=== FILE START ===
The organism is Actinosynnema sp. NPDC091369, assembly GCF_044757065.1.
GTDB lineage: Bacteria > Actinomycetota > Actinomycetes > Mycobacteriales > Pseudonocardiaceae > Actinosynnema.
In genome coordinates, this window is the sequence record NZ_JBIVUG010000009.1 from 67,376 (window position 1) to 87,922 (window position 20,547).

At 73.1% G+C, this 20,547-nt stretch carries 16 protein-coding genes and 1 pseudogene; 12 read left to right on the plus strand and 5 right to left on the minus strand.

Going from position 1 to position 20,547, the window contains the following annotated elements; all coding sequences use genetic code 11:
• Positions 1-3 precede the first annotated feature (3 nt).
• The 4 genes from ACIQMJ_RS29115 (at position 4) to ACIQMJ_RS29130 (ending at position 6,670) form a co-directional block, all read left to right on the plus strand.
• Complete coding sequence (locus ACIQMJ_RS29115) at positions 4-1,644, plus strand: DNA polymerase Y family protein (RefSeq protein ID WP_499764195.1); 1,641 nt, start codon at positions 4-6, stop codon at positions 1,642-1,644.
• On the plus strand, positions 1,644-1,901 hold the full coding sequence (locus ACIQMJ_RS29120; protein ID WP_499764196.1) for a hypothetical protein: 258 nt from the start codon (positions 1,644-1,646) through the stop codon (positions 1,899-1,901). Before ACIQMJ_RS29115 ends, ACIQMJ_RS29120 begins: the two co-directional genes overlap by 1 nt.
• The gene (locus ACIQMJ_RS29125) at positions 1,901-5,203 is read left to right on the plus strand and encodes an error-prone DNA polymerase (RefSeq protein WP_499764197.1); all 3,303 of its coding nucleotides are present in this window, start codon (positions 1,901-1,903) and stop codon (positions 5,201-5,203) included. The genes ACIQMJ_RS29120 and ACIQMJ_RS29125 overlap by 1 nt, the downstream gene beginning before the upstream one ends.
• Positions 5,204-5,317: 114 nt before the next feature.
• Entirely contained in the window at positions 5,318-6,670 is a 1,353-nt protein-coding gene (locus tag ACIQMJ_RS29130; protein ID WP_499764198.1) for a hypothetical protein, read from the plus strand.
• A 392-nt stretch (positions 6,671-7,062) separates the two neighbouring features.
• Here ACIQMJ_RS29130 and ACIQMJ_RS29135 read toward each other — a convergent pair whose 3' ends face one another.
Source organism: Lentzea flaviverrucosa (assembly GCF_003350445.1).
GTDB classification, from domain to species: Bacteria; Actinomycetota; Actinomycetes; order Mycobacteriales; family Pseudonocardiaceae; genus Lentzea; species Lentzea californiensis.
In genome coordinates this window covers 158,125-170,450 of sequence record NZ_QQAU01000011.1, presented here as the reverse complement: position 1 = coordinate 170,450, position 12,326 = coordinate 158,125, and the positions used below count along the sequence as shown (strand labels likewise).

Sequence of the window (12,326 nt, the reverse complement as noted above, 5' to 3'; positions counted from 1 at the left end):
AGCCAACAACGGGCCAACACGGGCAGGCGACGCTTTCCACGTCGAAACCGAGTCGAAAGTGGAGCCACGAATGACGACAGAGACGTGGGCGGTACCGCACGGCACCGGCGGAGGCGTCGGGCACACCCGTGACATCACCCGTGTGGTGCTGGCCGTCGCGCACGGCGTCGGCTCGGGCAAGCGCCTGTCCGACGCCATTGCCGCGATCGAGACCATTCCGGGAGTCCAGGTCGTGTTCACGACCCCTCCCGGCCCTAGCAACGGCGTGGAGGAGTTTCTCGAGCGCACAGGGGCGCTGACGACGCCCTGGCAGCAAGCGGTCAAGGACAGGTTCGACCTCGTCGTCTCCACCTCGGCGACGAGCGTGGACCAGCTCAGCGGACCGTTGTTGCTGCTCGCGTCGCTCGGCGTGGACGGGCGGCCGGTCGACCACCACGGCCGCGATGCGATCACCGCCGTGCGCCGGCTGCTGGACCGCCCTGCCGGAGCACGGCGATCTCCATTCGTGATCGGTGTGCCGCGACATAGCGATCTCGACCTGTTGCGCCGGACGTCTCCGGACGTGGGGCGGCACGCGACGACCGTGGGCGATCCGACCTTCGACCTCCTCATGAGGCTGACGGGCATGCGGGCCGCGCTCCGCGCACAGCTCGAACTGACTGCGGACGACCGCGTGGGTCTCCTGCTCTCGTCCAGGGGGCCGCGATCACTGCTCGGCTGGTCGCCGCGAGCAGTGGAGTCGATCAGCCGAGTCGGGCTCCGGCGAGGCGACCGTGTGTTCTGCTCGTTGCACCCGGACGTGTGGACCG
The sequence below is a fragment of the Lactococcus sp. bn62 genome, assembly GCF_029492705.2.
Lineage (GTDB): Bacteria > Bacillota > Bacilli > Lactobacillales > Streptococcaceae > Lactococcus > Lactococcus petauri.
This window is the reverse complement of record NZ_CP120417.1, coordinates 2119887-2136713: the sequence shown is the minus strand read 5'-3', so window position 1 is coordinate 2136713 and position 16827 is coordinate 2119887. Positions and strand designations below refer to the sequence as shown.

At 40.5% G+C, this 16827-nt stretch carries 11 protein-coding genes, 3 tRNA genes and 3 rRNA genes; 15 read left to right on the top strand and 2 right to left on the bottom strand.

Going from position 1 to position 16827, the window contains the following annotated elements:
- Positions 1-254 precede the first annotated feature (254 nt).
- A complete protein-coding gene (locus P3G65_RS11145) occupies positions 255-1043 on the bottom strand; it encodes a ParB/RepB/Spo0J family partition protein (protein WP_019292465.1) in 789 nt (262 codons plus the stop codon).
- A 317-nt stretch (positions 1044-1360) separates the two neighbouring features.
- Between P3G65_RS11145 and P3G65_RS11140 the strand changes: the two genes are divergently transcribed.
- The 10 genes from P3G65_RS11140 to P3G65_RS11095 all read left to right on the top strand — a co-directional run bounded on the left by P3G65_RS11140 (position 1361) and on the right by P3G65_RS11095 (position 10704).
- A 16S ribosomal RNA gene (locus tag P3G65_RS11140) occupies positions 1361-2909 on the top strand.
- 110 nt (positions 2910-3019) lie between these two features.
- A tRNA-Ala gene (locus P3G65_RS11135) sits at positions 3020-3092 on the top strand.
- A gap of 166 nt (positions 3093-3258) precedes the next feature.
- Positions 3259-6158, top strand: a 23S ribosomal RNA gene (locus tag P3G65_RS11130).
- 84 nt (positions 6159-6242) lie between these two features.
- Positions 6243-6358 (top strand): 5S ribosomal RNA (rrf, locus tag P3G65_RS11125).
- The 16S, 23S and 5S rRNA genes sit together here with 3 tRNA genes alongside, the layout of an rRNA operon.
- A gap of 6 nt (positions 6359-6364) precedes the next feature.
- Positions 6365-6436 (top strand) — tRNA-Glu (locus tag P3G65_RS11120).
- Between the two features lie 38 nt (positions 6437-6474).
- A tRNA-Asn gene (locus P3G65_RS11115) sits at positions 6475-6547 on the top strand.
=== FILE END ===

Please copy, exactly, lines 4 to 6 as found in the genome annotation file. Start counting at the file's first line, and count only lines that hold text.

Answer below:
At 73.1% G+C, this 20,547-nt stretch carries 16 protein-coding genes and 1 pseudogene; 12 read left to right on the plus strand and 5 right to left on the minus strand.

Going from position 1 to position 20,547, the window contains the following annotated elements; all coding sequences use genetic code 11:
• Positions 1-3 precede the first annotated feature (3 nt).